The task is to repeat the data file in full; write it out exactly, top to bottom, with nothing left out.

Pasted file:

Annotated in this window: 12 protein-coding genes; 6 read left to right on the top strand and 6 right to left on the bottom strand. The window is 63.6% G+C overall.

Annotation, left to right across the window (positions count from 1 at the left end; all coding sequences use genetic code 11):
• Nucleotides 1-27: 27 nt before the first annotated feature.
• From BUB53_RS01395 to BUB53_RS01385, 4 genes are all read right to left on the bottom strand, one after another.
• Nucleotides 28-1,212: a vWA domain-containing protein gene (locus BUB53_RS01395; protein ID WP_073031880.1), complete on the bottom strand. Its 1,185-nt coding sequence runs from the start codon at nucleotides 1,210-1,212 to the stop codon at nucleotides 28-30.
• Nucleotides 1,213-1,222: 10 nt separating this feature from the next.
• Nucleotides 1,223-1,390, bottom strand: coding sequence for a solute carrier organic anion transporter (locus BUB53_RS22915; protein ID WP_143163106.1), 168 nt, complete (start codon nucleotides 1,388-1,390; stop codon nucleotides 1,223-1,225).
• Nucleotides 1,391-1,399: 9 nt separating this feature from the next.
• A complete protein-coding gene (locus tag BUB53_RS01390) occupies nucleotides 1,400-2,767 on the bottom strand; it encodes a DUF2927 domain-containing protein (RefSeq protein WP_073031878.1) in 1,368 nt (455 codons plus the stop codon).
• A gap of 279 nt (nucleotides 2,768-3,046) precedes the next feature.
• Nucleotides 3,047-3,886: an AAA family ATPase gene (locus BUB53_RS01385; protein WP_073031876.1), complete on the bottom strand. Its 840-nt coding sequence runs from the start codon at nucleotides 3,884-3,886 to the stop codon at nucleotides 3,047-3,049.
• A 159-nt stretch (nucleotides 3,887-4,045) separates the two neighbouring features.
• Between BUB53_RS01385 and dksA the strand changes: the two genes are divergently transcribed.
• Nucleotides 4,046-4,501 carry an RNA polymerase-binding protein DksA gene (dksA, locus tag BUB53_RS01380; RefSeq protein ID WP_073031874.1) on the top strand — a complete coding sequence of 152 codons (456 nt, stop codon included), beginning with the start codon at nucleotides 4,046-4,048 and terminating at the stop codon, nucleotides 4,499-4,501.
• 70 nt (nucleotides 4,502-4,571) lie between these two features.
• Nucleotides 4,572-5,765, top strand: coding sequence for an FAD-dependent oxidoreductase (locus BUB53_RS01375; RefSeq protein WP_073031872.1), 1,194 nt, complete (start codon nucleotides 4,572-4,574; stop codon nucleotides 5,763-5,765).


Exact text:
Annotated in this window: 12 protein-coding genes; 6 read left to right on the top strand and 6 right to left on the bottom strand. The window is 63.6% G+C overall.

Annotation, left to right across the window (positions count from 1 at the left end; all coding sequences use genetic code 11):
• Nucleotides 1-27: 27 nt before the first annotated feature.
• From BUB53_RS01395 to BUB53_RS01385, 4 genes are all read right to left on the bottom strand, one after another.
• Nucleotides 28-1,212: a vWA domain-containing protein gene (locus BUB53_RS01395; protein ID WP_073031880.1), complete on the bottom strand. Its 1,185-nt coding sequence runs from the start codon at nucleotides 1,210-1,212 to the stop codon at nucleotides 28-30.
• Nucleotides 1,213-1,222: 10 nt separating this feature from the next.
• Nucleotides 1,223-1,390, bottom strand: coding sequence for a solute carrier organic anion transporter (locus BUB53_RS22915; protein ID WP_143163106.1), 168 nt, complete (start codon nucleotides 1,388-1,390; stop codon nucleotides 1,223-1,225).
• Nucleotides 1,391-1,399: 9 nt separating this feature from the next.
• A complete protein-coding gene (locus tag BUB53_RS01390) occupies nucleotides 1,400-2,767 on the bottom strand; it encodes a DUF2927 domain-containing protein (RefSeq protein WP_073031878.1) in 1,368 nt (455 codons plus the stop codon).
• A gap of 279 nt (nucleotides 2,768-3,046) precedes the next feature.
• Nucleotides 3,047-3,886: an AAA family ATPase gene (locus BUB53_RS01385; protein WP_073031876.1), complete on the bottom strand. Its 840-nt coding sequence runs from the start codon at nucleotides 3,884-3,886 to the stop codon at nucleotides 3,047-3,049.
• A 159-nt stretch (nucleotides 3,887-4,045) separates the two neighbouring features.
• Between BUB53_RS01385 and dksA the strand changes: the two genes are divergently transcribed.
• Nucleotides 4,046-4,501 carry an RNA polymerase-binding protein DksA gene (dksA, locus tag BUB53_RS01380; RefSeq protein ID WP_073031874.1) on the top strand — a complete coding sequence of 152 codons (456 nt, stop codon included), beginning with the start codon at nucleotides 4,046-4,048 and terminating at the stop codon, nucleotides 4,499-4,501.
• 70 nt (nucleotides 4,502-4,571) lie between these two features.
• Nucleotides 4,572-5,765, top strand: coding sequence for an FAD-dependent oxidoreductase (locus BUB53_RS01375; RefSeq protein WP_073031872.1), 1,194 nt, complete (start codon nucleotides 4,572-4,574; stop codon nucleotides 5,763-5,765).